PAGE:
On most Friday mornings, I can be found at the Children's Hospital. During these couple hours, I am up on the patient floors doing patient sitting. I pop into patient rooms, introduce myself to Mom and Dad, and let them know I am there to watch their "little one" if they need to: get out of the room...take a break...get breakfast...escape for a couple hours.
Well, this last Friday I made a b-line to the floor and room where I was directed that a little girl (2-years-old) was alone since Mom and Dad were working. I walked into her room, and spent the next 3 hours there.
And what did we do when I was with her? I supervised her eating breakfast. We played Candyland. We read books. We colored. We went on an "adventure" in a wagon where we went to the volunteer office to grab some crayons, coloring book, and play-doh. And the remainder of my time with her was spent playing with play-doh and some more reading.
During these couple hours, it dawned on me...when was the last time I REALLY played with my kids?!
It hit my like a ton of bricks. I was ashamed.
And here is where the pilot wife comes into play. I work 8:30a to 3:30p Monday - Thursday. During this time I am busy with numbers and money and stress (lately).
After I get home from work, and after picking the kids up from school, I am busy getting dinner ready, going over homework or projects, cleaning up the house, getting prepared for the next day...then bath time and bedtime for the kids.
Wash. Rinse. Repeat. Day after day this is our routine.
And when Steve is home, you would think that I had more time on my hands. But, that is very much not the case. I am busy with laundry, groceries, chores, ect. I save up all the heavy chores and errands for when Steve is home.
During the week I do what I *have* to do to get through the day, and put everything off until he gets home. And then when Steve is home, I am busy finishing the things I was neglecting, as well as getting everything prepared for his next departure with errands and chores. And let's not forget fitting in "me time" stuff so that I don't lose my mind, like coffee with friends or volunteering.
Ever since the kids were born, I was SO concerned with Daddy spending QT with the kids since he is gone so much. And if I had only looked in the mirror sooner, I would have noticed that I needed to spend QT with them too!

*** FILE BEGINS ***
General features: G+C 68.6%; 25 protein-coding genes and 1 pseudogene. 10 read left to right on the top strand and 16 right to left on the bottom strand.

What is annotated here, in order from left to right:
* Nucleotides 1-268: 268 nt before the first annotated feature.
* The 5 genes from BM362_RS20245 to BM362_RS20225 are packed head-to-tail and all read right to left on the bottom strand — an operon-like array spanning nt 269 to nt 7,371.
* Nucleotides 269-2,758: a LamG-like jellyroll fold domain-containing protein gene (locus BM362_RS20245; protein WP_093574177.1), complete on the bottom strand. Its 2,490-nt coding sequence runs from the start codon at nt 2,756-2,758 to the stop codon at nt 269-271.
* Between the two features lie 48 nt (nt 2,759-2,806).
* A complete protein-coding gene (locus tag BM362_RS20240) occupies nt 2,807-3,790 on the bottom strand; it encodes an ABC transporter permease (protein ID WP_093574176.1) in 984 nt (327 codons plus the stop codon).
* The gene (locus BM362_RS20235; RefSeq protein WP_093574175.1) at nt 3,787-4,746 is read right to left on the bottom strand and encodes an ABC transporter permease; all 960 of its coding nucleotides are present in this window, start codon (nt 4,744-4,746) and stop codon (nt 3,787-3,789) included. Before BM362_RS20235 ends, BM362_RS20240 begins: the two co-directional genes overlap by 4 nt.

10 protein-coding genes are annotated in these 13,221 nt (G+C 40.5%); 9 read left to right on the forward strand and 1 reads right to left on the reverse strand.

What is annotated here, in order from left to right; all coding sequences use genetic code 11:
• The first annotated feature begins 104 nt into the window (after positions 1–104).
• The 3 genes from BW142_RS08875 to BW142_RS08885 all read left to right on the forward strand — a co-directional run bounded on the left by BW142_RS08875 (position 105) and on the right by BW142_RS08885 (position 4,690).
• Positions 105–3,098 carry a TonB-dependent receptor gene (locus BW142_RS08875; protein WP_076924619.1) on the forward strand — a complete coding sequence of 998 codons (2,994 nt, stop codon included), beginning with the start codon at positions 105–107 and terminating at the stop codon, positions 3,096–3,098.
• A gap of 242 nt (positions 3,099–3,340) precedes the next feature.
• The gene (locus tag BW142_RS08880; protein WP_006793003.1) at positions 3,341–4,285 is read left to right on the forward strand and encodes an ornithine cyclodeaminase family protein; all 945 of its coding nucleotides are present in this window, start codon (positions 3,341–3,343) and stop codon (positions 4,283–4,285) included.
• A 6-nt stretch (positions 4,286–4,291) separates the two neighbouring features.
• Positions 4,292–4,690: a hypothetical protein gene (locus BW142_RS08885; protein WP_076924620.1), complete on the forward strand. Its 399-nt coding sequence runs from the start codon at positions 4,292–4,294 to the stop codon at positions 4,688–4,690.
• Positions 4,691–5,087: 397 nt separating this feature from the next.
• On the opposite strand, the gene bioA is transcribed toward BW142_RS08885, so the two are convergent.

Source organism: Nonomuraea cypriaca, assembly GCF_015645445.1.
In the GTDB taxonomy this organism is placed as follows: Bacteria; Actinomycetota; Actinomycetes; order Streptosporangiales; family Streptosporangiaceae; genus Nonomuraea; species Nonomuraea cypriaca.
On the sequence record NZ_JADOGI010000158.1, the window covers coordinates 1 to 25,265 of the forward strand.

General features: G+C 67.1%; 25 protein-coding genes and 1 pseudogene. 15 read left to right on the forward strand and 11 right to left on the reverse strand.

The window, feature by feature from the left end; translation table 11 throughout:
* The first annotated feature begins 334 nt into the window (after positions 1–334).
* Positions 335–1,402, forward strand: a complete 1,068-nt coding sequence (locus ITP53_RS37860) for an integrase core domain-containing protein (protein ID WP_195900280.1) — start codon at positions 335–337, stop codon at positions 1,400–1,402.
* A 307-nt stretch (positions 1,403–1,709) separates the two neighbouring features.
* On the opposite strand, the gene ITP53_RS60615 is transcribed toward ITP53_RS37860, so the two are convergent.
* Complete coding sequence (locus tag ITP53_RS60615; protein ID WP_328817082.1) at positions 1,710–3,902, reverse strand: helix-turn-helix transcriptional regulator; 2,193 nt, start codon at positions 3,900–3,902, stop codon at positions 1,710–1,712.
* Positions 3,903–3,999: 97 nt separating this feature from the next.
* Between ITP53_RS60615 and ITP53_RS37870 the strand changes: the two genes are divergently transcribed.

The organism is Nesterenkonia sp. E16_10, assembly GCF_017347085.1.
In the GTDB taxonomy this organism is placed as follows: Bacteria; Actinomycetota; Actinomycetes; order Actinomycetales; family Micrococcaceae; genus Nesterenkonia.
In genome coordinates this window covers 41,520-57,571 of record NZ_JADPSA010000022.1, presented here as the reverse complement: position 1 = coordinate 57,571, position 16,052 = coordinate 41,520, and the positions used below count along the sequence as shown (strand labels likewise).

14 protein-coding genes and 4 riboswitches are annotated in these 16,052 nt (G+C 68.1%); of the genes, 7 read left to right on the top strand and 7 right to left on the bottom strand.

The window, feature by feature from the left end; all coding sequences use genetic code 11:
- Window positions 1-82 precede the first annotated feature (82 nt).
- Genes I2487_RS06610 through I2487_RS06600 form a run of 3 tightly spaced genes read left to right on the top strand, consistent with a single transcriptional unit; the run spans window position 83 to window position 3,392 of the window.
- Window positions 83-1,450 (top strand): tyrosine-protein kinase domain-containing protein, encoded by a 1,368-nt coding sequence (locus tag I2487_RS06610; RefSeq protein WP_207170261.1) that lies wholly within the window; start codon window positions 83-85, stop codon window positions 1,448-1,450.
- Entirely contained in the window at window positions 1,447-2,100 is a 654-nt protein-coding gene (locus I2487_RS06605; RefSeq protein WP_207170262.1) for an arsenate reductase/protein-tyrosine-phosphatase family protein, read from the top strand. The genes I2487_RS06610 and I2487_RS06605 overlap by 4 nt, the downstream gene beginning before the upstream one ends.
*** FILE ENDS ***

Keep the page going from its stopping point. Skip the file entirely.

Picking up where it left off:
On a day-in, day-out basis when I am solo with the kids, I am constantly here&there doing this&that around the house. So, if Ben or CC asks me to play my typical responses are:
- Mommy is busy making dinner right now...after dinner.
- Mommy is really tired right now...just give me a minute to rest.
- Mommy is in the middle of cleaning up right now...after I am done.
- Mommy is doing laundry right now...after I hang up the clothes.
And "later" never comes. Shame on me. I never saw it so clearly until I spent those couple hours with that little girl last Friday. My experience with this little girl had an incredible impact on me.
After I got back, you bet I was sure to play dollhouse with CC. The laundry can wait. The cleaning can wait. My kids deserve me.
I had this incredible wake up call: what type of mother was I? What type of mother were my kids going to remember me as being? What will my tombstone read: always had a clean house? or fantastic mother?
I know us pilot wives have a lot on our plates. I know it is difficult to keep all of our shit together all the time. I know it is impossible to be the perfect wife and perfect mother and perfect employee and perfect friend. Since I was hit with a ton of bricks about this, I want to gently remind you that our kids deserve us. Our kids deserve our attention. Our kids deserve our best. Let the laundry pile up a bit, if that means you can play ponies with your daughter. Serve basic dinners, of course with good nutrition :), so that you can have more time with your kids after school. Be there for your kids. Maybe this means that after they go to bed you have an extra 45 minutes of housework to do, instead of just crashing on your ass with exhaustion, but it is worth it! Your children will always remember you as the mother who was always there for them.